Sunday, 20 September 2015

Beautiful but sad.




Finding a Pheasant in one's garden would normally be a pleasure, but for me it's a worry.

Here in France there are no 'wild' Pheasants as such, like there are in England; they are all bred and released for shooting.

The problem is that they are almost tame (the one above hardly moved as I took his picture), and French chasseurs are not against shooting a bird on the ground. In England there are only a few 'cast iron' rules about shooting; one is that to shoot a pheasant 'not in flight' is simply not done; it's almost a hanging offence.

So, yes it was lovely to see this beautiful cock Pheasant in the garden, but I fear for his safety. This weekend will probably be his last.

Later: Bok has just shown me a female sitting on a nest in a hedge. No doubt his 'wife'.


32 comments:

  1. Is the nest on your property? Is there anything that can be done to protect these birds? The thought of them getting shot makes me so sad.

    I love birds far too much to understand shooting them for sport

    Especially when they're almost tame.

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    1. No, it's just down the field in front of the house. If no hunting dog flushes her out she should be OK. She didn't seem to mind Bok poking his nose at her. I used to shoot, but gave up a long time ago.

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  2. Shooting any animal for "sport" is not something I can understand - especially in this day and age. There really isn't any excuse for it, now that we have learned to gather our food by different means.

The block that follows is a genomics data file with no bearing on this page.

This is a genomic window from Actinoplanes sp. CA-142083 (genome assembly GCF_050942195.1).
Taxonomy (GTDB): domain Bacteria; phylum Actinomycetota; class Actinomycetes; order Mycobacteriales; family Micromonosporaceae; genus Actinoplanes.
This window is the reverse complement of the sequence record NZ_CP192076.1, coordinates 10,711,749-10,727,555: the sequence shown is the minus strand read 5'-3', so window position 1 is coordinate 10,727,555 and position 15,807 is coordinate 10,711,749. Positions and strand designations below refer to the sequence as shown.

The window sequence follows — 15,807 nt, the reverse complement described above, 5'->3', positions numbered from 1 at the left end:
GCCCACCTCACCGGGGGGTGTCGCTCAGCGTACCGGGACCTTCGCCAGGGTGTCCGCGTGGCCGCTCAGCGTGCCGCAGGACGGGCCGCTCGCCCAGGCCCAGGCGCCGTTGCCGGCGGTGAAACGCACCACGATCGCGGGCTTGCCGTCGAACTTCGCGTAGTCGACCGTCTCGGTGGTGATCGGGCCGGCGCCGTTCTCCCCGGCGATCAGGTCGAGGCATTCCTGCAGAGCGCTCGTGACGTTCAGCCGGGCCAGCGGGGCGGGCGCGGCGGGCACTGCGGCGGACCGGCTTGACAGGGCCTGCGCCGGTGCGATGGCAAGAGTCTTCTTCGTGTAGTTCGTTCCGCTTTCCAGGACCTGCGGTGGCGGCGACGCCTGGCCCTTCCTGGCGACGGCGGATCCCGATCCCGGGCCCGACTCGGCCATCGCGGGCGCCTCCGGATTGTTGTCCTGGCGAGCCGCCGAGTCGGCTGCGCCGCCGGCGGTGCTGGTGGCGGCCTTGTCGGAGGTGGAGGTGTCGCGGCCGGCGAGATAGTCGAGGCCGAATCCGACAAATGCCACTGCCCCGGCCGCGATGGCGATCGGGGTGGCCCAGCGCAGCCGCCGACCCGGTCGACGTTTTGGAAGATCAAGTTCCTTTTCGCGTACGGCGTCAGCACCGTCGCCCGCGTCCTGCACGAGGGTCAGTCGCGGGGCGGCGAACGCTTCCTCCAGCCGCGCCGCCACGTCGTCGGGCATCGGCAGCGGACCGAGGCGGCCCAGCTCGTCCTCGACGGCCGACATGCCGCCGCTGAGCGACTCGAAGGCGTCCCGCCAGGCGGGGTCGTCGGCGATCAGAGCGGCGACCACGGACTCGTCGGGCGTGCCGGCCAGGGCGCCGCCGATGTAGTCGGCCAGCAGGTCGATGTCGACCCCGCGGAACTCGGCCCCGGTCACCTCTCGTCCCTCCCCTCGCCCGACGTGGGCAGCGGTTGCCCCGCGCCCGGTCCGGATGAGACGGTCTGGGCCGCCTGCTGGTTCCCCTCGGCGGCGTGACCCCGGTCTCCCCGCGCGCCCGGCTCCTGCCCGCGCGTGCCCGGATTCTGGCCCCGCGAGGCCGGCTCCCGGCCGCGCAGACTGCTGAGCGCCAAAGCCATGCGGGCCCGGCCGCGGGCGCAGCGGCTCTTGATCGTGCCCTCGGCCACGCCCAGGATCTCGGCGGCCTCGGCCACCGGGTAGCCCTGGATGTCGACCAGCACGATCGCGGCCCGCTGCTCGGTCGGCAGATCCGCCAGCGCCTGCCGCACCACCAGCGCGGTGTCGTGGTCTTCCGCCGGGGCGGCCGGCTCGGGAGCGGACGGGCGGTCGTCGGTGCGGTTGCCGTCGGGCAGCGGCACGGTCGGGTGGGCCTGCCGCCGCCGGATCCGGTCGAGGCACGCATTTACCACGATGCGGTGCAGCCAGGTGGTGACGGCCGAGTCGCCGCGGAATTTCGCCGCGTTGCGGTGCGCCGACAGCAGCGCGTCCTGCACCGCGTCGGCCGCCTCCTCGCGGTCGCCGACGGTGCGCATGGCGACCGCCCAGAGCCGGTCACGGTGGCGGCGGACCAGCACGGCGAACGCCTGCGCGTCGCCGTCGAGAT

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  3. Given the choice between being n intensively reared chicken or a pheasant I'd be a pheasant every time. You've a better chance of escaping the guns than the slaughterhouse any day!
    The pheasant is not a native bird of the UK and our wild population comprises mainly of escapees because in the wild it is rare for them to last 3 years. Mr fox is very fond of the intellectually challenged bird!

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  4. Oh and btw as you can see that pheasant is male. There are no male chickens raised for roasting, they get gassed at a day old! So much for gathering food by other means!

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    1. I heard recently that in places the male chicks are simply thrown into a mincing machine. Not a pleasant end to such a short life.

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  5. Shooting animals and birds as a sport, is so unsporting. Unfortunately living in South Africa and a province which is predominately Afrikaans, the motto in winter is: If it moves, shoot it. Grr. I hope your pair is safe from the weekend shots.

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    1. Sounds like there could be some Afrikaans blood in some of our locals; although they're not as blood-thirsty as they used to be.

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  6. It is beautiful and sad at the same time. We don't have that kind of birds here.

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    1. Beautiful birds; especially the male.